ObjectiveSouth Asians have a higher prevalence of type 2 diabetes compared with other race/ethnic groups. Body composition is associated with the risk for type 2 diabetes. Differences in body composition between South Asians and other race/ethnic groups are one hypothesized mechanism to explain the disproportionate prevalence of type 2 diabetes in this population.
Research design and methodsThis study used data from the Mediators of Atherosclerosis in South Asians Living in America (MASALA) and the Multi-Ethnic Study of Atherosclerosis (MESA) cohorts to determine whether body composition mediated the elevated prevalence of impaired fasting glucose and type 2 diabetes in South Asians. Participants (n = 2,615) with complete body composition data were included. Ordinal logistic regression models were calculated to determine the odds for glycemic impairment in South Asians compared with the MESA cohort.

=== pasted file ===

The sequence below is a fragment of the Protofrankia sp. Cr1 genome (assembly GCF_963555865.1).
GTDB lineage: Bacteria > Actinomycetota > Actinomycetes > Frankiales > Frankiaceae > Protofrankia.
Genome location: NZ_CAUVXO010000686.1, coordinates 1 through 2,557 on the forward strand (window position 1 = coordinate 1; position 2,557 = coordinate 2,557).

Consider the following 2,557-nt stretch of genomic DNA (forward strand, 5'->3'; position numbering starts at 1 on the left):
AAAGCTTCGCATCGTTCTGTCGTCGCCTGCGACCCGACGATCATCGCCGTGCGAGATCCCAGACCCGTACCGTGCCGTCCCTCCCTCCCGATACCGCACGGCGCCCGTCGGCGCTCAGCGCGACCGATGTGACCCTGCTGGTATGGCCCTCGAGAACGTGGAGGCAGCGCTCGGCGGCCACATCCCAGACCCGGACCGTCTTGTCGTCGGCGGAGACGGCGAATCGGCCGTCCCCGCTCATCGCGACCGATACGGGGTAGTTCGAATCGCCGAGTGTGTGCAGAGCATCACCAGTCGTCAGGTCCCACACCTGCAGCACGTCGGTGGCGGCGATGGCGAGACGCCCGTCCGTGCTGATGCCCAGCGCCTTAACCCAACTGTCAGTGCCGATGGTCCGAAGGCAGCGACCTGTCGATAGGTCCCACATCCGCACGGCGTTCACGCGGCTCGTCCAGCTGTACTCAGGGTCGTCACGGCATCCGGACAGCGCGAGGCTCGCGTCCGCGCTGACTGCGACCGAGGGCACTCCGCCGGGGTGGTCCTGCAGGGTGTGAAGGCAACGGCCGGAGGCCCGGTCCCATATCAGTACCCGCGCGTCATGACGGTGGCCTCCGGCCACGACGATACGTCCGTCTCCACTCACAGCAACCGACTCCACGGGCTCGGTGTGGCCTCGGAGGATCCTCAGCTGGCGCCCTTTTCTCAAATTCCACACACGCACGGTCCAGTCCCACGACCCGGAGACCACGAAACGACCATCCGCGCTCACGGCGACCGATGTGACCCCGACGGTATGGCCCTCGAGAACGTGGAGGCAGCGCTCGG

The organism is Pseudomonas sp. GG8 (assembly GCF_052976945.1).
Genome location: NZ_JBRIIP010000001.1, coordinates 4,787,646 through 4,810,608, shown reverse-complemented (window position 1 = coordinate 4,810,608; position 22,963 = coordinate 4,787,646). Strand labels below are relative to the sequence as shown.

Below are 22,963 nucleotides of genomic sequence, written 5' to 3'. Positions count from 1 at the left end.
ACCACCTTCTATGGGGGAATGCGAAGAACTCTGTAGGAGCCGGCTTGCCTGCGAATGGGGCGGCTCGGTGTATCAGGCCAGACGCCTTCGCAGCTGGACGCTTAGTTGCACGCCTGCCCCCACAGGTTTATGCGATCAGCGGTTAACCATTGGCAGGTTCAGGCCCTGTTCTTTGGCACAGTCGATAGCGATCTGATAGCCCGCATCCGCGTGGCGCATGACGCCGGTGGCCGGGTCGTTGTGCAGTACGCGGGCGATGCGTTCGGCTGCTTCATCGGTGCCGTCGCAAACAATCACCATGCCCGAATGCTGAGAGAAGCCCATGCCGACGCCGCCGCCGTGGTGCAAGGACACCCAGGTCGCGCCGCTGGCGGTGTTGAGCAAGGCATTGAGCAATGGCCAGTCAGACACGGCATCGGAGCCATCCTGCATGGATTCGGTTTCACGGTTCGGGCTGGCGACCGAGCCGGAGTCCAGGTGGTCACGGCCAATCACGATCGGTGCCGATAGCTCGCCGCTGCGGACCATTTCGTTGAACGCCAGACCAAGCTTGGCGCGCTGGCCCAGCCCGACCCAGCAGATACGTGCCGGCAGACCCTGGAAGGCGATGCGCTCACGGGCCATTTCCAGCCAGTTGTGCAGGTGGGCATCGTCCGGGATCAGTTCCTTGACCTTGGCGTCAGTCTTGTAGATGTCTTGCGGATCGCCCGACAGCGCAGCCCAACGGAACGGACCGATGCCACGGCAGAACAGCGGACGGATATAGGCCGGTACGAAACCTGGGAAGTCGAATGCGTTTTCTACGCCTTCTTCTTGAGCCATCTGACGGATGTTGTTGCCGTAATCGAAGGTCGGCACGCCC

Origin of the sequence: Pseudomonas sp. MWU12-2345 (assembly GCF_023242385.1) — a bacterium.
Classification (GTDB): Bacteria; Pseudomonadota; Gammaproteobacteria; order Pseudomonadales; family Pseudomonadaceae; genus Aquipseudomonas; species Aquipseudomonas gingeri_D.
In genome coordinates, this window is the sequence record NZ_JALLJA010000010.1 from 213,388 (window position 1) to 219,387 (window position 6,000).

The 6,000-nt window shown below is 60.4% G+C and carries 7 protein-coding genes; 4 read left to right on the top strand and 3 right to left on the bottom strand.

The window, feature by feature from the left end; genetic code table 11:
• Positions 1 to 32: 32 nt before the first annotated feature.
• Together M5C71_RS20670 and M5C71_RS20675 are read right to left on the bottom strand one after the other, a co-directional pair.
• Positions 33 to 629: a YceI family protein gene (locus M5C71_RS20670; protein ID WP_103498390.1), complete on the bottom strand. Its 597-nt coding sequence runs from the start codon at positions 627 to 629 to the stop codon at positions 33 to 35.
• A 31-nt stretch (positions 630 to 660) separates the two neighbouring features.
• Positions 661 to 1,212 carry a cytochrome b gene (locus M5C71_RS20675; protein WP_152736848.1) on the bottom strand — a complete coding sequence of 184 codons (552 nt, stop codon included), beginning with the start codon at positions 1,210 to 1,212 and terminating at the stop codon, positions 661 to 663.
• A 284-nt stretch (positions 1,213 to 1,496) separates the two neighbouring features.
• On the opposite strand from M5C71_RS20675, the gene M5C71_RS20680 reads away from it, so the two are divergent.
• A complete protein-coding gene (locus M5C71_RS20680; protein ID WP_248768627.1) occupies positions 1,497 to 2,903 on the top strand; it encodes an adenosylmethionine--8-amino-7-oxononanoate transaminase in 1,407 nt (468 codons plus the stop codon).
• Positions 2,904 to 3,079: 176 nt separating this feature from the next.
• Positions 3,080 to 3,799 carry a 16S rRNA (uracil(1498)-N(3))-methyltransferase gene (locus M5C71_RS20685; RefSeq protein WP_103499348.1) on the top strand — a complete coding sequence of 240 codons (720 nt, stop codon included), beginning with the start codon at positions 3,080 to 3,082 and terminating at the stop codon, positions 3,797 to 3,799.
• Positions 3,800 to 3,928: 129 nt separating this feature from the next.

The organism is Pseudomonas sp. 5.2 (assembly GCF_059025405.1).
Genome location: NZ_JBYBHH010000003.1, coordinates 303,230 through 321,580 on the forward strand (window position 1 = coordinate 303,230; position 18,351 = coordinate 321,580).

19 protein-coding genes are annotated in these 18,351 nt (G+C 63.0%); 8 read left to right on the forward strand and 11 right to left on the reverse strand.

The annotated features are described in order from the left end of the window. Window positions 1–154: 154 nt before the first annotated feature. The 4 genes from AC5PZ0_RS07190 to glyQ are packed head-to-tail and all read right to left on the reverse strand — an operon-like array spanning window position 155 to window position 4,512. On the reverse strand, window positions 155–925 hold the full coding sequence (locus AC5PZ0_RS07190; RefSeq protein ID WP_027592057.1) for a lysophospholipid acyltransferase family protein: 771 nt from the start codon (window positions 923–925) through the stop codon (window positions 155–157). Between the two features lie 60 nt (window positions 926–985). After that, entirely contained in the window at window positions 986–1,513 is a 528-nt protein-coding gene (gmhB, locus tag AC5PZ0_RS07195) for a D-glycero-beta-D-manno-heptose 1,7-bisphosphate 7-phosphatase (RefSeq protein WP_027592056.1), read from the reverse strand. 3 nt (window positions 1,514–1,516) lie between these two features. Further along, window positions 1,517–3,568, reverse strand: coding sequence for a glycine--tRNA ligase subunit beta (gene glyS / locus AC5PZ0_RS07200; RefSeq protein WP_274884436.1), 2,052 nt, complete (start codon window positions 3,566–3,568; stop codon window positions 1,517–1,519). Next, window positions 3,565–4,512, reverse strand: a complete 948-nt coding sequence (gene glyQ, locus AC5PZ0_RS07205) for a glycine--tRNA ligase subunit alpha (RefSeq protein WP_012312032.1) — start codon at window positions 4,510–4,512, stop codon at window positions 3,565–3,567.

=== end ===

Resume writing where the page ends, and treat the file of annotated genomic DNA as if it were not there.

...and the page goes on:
ResultsIn multivariate models, South Asians had a significantly higher prevalence of glycemic impairment and type 2 diabetes compared with all four race/ethnic groups included in the MESA (P < 0.001 for all). In unadjusted and multivariate adjusted models, South Asians had higher odds for impaired fasting glucose and type 2 diabetes compared with all other race/ethnic groups (P < 0.001 for all). The addition of body composition measures did not significantly mitigate this relationship.
ConclusionsWe did not identify strong evidence that accounting for body composition explains differences in the risk for type 2 diabetes. Future prospective studies of the MESA and MASALA cohorts are needed to understand how adipose tissue impacts the risk for type 2 diabetes and how to best assess this risk.